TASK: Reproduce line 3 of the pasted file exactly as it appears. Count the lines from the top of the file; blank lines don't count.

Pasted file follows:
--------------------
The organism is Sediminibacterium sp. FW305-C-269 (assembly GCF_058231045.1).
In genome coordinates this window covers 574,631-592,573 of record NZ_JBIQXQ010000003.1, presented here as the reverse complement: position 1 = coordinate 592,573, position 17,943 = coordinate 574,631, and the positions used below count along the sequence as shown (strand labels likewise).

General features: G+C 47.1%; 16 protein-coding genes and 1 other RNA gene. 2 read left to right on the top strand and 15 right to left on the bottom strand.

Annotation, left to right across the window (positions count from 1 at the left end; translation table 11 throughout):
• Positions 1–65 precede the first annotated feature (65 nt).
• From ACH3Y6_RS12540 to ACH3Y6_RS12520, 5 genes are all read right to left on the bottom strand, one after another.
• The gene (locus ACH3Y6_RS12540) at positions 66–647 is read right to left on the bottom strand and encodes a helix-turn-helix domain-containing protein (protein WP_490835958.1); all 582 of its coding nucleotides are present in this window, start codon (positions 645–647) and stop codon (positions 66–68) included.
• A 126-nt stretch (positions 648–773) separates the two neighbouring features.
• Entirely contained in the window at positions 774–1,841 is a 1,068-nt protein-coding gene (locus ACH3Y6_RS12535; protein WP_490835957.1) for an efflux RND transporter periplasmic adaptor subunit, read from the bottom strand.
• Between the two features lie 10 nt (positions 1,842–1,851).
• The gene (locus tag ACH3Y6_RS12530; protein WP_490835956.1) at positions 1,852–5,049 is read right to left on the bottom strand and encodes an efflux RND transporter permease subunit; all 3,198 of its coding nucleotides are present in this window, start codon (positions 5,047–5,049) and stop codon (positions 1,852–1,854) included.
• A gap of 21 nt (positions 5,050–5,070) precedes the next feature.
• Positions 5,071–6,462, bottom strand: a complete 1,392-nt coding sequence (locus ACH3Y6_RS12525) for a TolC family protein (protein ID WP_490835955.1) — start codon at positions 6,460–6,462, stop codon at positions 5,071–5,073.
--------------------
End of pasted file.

General features: G+C 47.1%; 16 protein-coding genes and 1 other RNA gene. 2 read left to right on the top strand and 15 right to left on the bottom strand.